The titular Puerto Rican dish becomes the central metaphor for human and humane relationships in Edward H. Hernandezs tightly drawn, extremely literate but unfinished morality tale. Brian Turley convincingly portrays Nathan, a Midwestern MBA hatchet man, brought to New York by a powerful corporation to oversee a tsunami of layoffs. Rafael Robles smoothly embodies Victor, the companys wise and enigmatically spiritual custodian, who offers a perfect foil to Nathans worldly indifference. But it is Victors lovely daughter, Angela (an earnest if overplayed performance by Andrea Munoz), and her Tupperware dish of arroz con pollo that lures Nathans innate decency out from behind his calloused heart. The trios ultimate goodness is sorely tested by the cold-blooded greed of the CEOs daughter, Emily (played with apt chilliness by Katherine Leilani McDowell). Mary Jo DuPrey directs the fine cast, with an intensity that matches the density of the text, but it is the very skill of the company that reveals the plays ultimate weakness. This is a rare example of a playwright who needs to add more: In its current 70-minute incarnation, the characters and plot are revealed too quickly with so little development, there are few surprises besides a rather unconvincing melodramatic finale. The moral is spun by the Zenlike Victor in the first few moments, and the rest is quick and interesting, but its not a particularly suspenseful flight toward an outcome thats evident almost from the start. Ruby Theatre at The Complex, 6476 Santa Monica Blvd., Hollywood.; Thurs.-Sat., 8 p.m.; Sun 7 p.m.; through Dec 21. (323)-960-7863 or www.plays411.com/arrozconpollo.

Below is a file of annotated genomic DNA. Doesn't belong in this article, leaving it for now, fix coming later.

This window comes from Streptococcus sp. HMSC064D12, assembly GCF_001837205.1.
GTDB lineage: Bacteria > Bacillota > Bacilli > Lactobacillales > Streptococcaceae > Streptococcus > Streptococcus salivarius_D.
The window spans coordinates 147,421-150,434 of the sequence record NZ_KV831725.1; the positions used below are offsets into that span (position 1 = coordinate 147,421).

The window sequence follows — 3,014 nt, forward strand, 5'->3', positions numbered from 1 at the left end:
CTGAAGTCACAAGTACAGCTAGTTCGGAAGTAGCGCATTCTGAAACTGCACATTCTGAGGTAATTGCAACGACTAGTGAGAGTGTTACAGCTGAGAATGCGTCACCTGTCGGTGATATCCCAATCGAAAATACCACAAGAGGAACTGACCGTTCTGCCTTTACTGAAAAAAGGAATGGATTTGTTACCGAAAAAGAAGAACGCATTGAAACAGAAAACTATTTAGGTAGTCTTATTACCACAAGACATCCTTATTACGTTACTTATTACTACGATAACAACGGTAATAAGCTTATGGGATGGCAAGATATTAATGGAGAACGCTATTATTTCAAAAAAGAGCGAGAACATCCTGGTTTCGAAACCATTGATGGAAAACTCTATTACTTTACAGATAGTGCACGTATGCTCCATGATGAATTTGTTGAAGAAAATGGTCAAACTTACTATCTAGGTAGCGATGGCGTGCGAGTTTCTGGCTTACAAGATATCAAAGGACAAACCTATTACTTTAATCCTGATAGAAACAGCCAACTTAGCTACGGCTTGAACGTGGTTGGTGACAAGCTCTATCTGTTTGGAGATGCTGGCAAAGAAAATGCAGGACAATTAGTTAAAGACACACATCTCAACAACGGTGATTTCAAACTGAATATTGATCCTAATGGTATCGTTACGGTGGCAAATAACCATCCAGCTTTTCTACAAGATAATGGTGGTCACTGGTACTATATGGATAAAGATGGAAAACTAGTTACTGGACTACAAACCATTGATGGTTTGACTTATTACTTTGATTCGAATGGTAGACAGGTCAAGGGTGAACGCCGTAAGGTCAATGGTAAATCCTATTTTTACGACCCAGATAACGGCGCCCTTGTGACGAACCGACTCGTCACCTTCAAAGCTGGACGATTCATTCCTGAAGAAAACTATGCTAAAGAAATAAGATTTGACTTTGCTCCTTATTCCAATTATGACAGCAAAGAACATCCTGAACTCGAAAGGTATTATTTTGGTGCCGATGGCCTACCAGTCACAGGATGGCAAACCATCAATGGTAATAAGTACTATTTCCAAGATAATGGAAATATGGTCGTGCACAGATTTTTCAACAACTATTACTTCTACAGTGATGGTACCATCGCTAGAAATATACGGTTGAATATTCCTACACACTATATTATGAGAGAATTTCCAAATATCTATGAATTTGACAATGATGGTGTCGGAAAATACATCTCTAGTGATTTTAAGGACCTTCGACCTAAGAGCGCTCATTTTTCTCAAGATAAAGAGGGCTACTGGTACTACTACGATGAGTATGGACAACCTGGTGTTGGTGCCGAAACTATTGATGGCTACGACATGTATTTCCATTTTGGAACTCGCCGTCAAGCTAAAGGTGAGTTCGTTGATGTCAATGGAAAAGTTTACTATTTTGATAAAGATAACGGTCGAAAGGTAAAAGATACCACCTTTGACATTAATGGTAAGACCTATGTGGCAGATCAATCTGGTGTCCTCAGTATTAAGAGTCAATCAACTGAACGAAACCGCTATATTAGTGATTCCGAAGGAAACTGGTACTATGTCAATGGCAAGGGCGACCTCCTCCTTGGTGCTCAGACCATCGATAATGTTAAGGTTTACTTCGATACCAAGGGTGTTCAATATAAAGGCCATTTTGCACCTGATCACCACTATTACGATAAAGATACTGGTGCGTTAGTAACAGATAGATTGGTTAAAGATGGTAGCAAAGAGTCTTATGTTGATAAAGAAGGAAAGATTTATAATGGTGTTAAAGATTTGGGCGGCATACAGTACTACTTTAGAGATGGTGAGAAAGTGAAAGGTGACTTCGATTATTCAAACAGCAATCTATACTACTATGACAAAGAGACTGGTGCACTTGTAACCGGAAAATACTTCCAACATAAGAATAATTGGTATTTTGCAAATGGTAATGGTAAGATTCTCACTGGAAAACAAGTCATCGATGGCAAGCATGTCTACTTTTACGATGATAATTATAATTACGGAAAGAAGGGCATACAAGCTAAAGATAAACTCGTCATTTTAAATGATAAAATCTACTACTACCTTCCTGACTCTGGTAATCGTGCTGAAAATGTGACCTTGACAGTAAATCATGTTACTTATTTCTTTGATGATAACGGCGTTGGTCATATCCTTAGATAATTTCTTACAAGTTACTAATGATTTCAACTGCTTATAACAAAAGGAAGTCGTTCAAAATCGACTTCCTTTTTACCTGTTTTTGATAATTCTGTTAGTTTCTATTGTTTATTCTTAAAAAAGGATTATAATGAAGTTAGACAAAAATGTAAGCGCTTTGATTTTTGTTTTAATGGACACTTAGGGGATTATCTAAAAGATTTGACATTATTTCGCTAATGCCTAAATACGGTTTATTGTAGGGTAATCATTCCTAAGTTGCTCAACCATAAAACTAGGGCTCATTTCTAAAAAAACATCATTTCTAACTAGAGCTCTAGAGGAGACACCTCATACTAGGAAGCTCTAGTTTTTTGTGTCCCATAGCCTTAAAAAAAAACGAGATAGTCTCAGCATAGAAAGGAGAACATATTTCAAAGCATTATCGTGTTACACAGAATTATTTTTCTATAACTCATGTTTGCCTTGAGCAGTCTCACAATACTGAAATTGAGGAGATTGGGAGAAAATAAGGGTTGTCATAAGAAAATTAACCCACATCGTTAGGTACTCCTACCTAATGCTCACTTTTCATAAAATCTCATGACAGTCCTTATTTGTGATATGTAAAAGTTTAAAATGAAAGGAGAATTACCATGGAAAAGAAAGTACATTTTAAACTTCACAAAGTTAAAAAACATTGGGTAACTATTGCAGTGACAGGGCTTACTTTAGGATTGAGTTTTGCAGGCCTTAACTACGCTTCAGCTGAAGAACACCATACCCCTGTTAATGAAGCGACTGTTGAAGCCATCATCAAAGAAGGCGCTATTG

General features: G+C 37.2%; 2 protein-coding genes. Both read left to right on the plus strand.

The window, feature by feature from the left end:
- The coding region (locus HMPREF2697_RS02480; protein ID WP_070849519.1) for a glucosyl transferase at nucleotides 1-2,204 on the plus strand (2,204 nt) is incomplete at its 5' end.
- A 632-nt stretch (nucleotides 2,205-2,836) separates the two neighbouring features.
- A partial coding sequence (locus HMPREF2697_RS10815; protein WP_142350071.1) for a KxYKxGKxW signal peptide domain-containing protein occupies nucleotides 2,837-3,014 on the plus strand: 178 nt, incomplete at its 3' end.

Thursdays-Saturdays, 8 p.m.; Sundays, 7 p.m. Starts: Dec. 4. Continues through Dec. 21, 2008